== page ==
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Noah Zivitz

Managing Editor, BNN Bloomberg

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Stephen Poloz is leaving Bay Street guessing about what the Bank of Canada will do on July 11. While the market was hoping the central bank governor would tip his hand in Victoria, B.C. on whether he’ll hold or hike at the next policy meeting, his remarks made it clear the BoC is grappling with uncertainty. “These days there is a litany of things we simply do not know,” he said, going on to list trade risk, new mortgage rules and household debt as complicating factors. “This is why we say that the Bank is particularly data-dependent right now.”

Implied probability of the Bank of Canada raising to 1.5 per cent next month is little changed at 53.9 per cent. This morning we’ll focus on what could tilt the bank one way or the other before then.

Poloz keeps Bay Street guessing on next rate decision

Stephen Poloz is leaving Bay Street guessing about what the Bank of Canada will do at its next meeting July 11. While the market was hoping the central bank governor would tip his hand in Victoria, B.C. on whether he’ll hold or hike at the next policy meeting, his remarks made it clear the central bank is grappling with uncertainty. David Fingold, vice president and portfolio manager, Dynamic Funds, joins Paul Bagnell to discuss.

TRUDEAU MEETS WITH BUSINESS TITANS

Prime Minister Justin Trudeau is sitting down with three of Canada’s top business leaders this morning with separate meetings lined up with BCE CEO George Cope, Toronto-Dominion Bank CEO Bharat Masrani and Bank of Nova Scotia CEO Brian Porter. “The PM often meets with business leaders to discuss how Canada can be more competitive and how we can foster more investment and jobs for the benefit of all Canadians,” a spokesperson for Trudeau told us this morning.

HARPER HEADING TO D.C.

An incredible development reported by CTV News' Joyce Napier last night. Former Prime Minister Stephen Harper is back in a big way, with CTV News learning he’s expected to visit the White House the day after Canada’s tariff countermeasures take effect. As Napier put it on CTV National News, “Harper is going it alone, seemingly blindsiding the current Canadian government.” We’ve got her full report.

IN CONVERSATION WITH ROY GORI

We’ve got an exclusive today with Roy Gori.  Our first chat with him since he took the reins at Manulife Financial on Oct. 1. It’s been a choppy ride for investors since then; today we’re looking forward to greater insight into his plan to tighten capital control and his view of the world.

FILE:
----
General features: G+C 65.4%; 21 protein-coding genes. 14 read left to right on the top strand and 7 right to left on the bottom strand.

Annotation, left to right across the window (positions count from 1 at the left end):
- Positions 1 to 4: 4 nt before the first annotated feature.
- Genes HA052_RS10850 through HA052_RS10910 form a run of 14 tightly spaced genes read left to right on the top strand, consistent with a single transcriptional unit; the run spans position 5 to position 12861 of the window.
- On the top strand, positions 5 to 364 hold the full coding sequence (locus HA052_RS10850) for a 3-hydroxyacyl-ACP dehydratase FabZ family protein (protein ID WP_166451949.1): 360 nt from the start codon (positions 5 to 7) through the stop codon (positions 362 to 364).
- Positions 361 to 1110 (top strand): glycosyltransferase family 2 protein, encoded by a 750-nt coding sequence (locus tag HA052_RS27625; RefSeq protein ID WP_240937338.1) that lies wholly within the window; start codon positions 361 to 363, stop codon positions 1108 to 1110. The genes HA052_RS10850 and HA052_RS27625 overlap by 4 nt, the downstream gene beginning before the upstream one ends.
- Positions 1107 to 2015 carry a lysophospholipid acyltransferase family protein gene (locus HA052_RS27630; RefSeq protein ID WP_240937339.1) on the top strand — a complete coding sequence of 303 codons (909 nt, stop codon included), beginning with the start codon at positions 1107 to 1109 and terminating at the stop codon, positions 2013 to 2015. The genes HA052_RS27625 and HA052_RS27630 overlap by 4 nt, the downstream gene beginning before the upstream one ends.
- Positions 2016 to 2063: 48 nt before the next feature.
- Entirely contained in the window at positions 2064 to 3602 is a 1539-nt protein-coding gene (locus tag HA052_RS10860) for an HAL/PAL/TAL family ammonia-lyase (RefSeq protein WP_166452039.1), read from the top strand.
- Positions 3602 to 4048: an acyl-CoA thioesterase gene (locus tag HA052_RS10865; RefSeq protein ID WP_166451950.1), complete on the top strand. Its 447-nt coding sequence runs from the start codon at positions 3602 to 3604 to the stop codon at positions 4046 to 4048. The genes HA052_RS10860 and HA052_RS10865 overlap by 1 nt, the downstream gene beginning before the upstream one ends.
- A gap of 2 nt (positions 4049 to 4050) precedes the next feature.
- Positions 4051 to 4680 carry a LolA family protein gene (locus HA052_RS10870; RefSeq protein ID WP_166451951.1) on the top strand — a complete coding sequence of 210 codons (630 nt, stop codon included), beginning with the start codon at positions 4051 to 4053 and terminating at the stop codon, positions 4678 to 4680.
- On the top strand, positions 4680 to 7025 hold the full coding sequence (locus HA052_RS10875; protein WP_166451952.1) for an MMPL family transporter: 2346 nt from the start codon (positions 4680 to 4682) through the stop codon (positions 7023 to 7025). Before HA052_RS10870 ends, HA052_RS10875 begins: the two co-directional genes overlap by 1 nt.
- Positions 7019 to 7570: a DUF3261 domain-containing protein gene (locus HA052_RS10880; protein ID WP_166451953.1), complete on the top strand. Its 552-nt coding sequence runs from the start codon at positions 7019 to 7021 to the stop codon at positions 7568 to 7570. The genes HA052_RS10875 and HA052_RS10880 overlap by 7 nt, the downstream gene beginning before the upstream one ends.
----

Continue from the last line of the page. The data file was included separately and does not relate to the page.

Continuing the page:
DIRTY MONEY

Fresh off a scathing report detailing rampant money laundering in British Columbia’s casinos, Former RCMP Deputy Commissioner Peter German is calling on the B.C. government to take a closer look at how organized crime has allegedly infiltrated the province’s real estate industry. That’s where we’ll pick up our coverage today.

WASTED POINTS

Fascinating research published today by CIBC on how Canadians aren’t taking full advantage of their reward points. According to the bank, Canadians – on average – have almost 49,000 points on their main credit card, while 49 per cent of respondents to the CIBC survey said those points are being collected aimlessly and more than one-third of respondents said they almost never cash their points. CTV's Chief Financial Commentator Pattie Lovett-Reid will have all the details, plus insight on how those points can go toward registered savings plans.

 OTHER NOTABLE STORIES

-Amazon is getting into the pharmacy business, announcing today it’s buying PillPack for an undisclosed sum. Rite-Aid shares are down 3 per cent pre-market. CVS is down 7 per cent. Walgreens is down 6 per cent. 

-Empire Company is raising its annual dividend to 44 cents/share from 42 after fiscal fourth-quarter adjusted profit easily exceeded estimates.

-Magna International announced today it’s bulking up its automotive lighting business with the purchase of Turin-based OLSA for 230-million euros.

-The federal government has blocked KGHM’s Ajax mine proposal in Kamloops, citing the risk of “significant adverse environment effects”

-We’re speaking with the head of Canada’s newest public company this morning. IPL Plastics CEO Alan Walsh joins us at 9:45 a.m. ET, just minutes after he rings the opening bell at the TSX. IPL raised $157.5 million in its IPO, with proceeds mostly earmarked for debt repayment.

-Bloomberg News’ Danielle Bochove just returned from a trip to Quebec where she got a first-hand look at how the cross-border tariff fight is playing out at Rio Tinto-Alcan, where the idea that Canada poses a national security risk is arguably best debunked. She’ll join Andrew Bell on Commodities to explain. 

-It will be a dividend and buyback bonanza from the biggest U.S. banks this afternoon when results of the second stage of the Federal Reserve’s stress test are released at 4:30 p.m. ET.

NOTABLE RELEASES/EVENTS

-Notable earnings: Empire Company, Shaw Communications, Walgreens Boots Alliance, Nike

-Notable data: U.S. GDP

-10:00 a.m. ET: Canada Revenue Agency briefing on international tax compliance

-11:00 a.m. ET: Natural Resources Minister Jim Carr launches Generations Energy Report in Winnipeg (plus Q&A)

-12:25 p.m. ET: U.S. President Donald Trump participates in groundbreaking event at Foxconn site in Mount Pleasant, Wisconsin

-1:00 p.m. ET: Alberta releases Annual Report, Finance Minister Joe Ceci holds news conference

-4:20 p.m. ET: Provincial and territorial health ministers hold news conference after meeting in Winnipeg.

Every morning BNN's Managing Editor Noah Zivitz writes a ‘chase note’ to BNN Bloomberg's editorial staff listing the stories and events that will be in the spotlight that day. Have it delivered to your inbox before the trading day begins by heading to www.bnnbloomberg.ca/subscribe